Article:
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The Failure of Challenger

The recent (2008) announcement that Challenger Syndicates had called in the receivers is, of course, very bad news for all those connected with the company. It is not good for those in their employ, the proprietors, the customers and, of course, those who find themselves owed money by the company and, presumably now will not be paid. I guess that the exact breakdown of these figures will come out in the end, but right now I would suggest it runs in to many thousands of pounds.

If one takes a step back from the make-up of the personalities involved one can only say that Ed and Gill Rimmer tried, and tried very hard with their business. They were regulars at more or less every national trade show within the waterways industry manning one stand or another. The cost of appearing at these shows is considerable, and I would suspect on occasions the return was negligible, nevertheless they always came back for more. Also they had their own open days which were generally held outside, often in quite inhospitable weather and, having done similar events, I can tell you that when you are freezing to death and looking at a handful of visitors it can be most soul destroying. Yet, you dust yourself down (or warm yourself up) (or, in the case of Gill Rimmer, who was unfortunate to fall in the canal at one such event, dry yourself off (the rumours that for months she was called Gill Swimmer were never founded)) and get up and go back to fight the good fight again.

Then of course there were their glossy brochures, and their mailings and their adverts in the magazines. All of these have costs that need to be paid, all of these show a level of commitment. A full page in most of the Waterways magazines is around £600.00 per month.

So, whilst one might now look back and say they got it wrong, they certainly showed a level of commitment that perhaps cannot be faulted.

Of course there were those, myself included, that felt that the way they tried to hold their cards very close to their chest regarding their company was close to paranoia. Stories about of people being told to remove web sites they had written, and not post to any message boards for fear of recriminations, abound. I guess if they (the Rimmers) themselves felt more comfortable with that and that was their way then so be it. Of course as an outsider, after seeing the way it was run, you did not have to join, but then I guess that was not always made apparent until you had handed over your money.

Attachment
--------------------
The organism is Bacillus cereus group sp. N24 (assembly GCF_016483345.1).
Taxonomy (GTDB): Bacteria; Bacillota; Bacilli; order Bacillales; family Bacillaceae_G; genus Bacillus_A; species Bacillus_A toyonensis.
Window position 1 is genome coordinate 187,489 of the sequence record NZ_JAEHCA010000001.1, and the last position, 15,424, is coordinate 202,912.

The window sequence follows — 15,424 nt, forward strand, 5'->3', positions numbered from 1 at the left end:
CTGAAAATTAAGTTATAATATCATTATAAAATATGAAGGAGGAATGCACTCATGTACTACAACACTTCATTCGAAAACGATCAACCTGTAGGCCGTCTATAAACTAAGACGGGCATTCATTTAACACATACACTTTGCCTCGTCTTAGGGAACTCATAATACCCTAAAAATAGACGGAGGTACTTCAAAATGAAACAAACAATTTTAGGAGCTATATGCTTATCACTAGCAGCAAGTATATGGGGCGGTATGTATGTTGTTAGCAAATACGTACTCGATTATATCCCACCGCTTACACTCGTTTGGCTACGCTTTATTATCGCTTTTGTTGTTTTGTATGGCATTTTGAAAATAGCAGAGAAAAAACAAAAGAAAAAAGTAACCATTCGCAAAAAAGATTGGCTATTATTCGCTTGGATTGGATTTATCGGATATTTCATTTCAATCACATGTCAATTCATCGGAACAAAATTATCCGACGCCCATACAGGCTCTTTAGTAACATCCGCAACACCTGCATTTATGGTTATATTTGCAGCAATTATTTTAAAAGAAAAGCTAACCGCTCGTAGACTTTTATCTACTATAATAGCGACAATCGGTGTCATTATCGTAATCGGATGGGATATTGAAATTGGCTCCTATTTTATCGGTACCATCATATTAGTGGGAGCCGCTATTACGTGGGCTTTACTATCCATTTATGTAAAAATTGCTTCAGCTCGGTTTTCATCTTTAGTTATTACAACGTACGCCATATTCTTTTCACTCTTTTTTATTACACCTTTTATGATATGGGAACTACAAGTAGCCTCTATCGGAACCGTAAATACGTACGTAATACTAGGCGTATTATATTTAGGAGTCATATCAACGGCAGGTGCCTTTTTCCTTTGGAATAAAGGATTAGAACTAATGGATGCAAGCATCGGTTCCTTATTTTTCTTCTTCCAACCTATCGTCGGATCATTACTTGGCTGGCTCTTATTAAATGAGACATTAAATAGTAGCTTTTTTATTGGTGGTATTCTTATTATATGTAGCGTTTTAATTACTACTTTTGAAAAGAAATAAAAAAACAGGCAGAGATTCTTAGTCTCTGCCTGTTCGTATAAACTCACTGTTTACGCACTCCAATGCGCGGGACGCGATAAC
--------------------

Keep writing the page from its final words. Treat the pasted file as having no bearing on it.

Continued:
If one looks at the business as a whole, there would have been two forms of income. The first would be the income from managing the boats. Lets say this was £250 per share over 12.5 owners per boat times 27 boats, or say £84,000 per year. Out of this comes all the overheads in running the business. Items such as post, telephone, staff costs, web sites (they did not write their own) heating, advertising, general office overheads, lighting etc. etc. etc, (and I appreciate they ran it from their home) Quite simply it probably was not enough.

BUT there is another side to this business, the sales of the shares. THAT is where you CAN make some money and use the profit from that to keep the other side going (and growing) until it breaks even. Lets make no mistake about it, the mark up on Challengerís shares was substantial, and let me also be the first to say that I do not see anything necessarily wrong in that, if the customers were prepared to pay it then so be it. The customers, at the end of the day, DID have a choice.

My guess is that the sale of shares slowed down to such an extent that the revenue it generated dwindled away and as such the company ceased to be solvent anymore. Equally I would suspect that certain boats may well not have been paid for (or at least the purchase was funded by third parties who needed to be paid), and the company could not meet its commitments.

But, all of the above is my reading between various lines, and NONE of it should be considered as fact. 

POST SCRIPT - and the facts did come out and it seems the company were using old syndicate boats to try to form a hire company and these boats were then being sold to "investors" more than once - in one case the same boat is thought to have been "owned" by three people...

Some people have made comments about my views and these may be found here

Footnote (1) - from Narrowboatworld

Challenger director faces criminal charges.

Wednesday, 29 September 2010 08:15

CHALLENGER'S Ed Rimmer appeared in court yesterday (Tuesday 28th September) to face 35 fraud-related charges, writes Allan Richards.

Charles Edward Stuart Rimmer (known as Ed Rimmer), aged 65, of Sheriffs Lench near Evesham, appeared before Worcester Magistrates to face:

8 counts of fraud by abuse of position of trust
9 counts of obtaining a money transfer by deception
11 counts of fraud by false representation
4 counts of false accounting
4 counts of theft
Into administration
Ed Rimmer owned and ran two boating businesses. He was a partner at Challenger Syndicateships and a director of Challenger Syndicateships Ltd, until January 2008 when both businesses fell into administration.

Rimmer was arrested on 2nd June 2010 and questioned by West Mercia Police in relation to his business activities, charged on Tuesday 14th September and bailed to appear at court.

Crown Court

He was released on court bail until 23rd November when he will again appear before Worcester Magistrates where the matter will then be committed to the Crown Court.

It is understood that his wife and fellow director, Gill Rimmer was too ill to be questioned by police


SEPT 2011

Gill Rimmer died in June 2011

Ed Rimmer was sentenced to 2 1/2 years in prison for fraud in September 2011, and is now out of prison.






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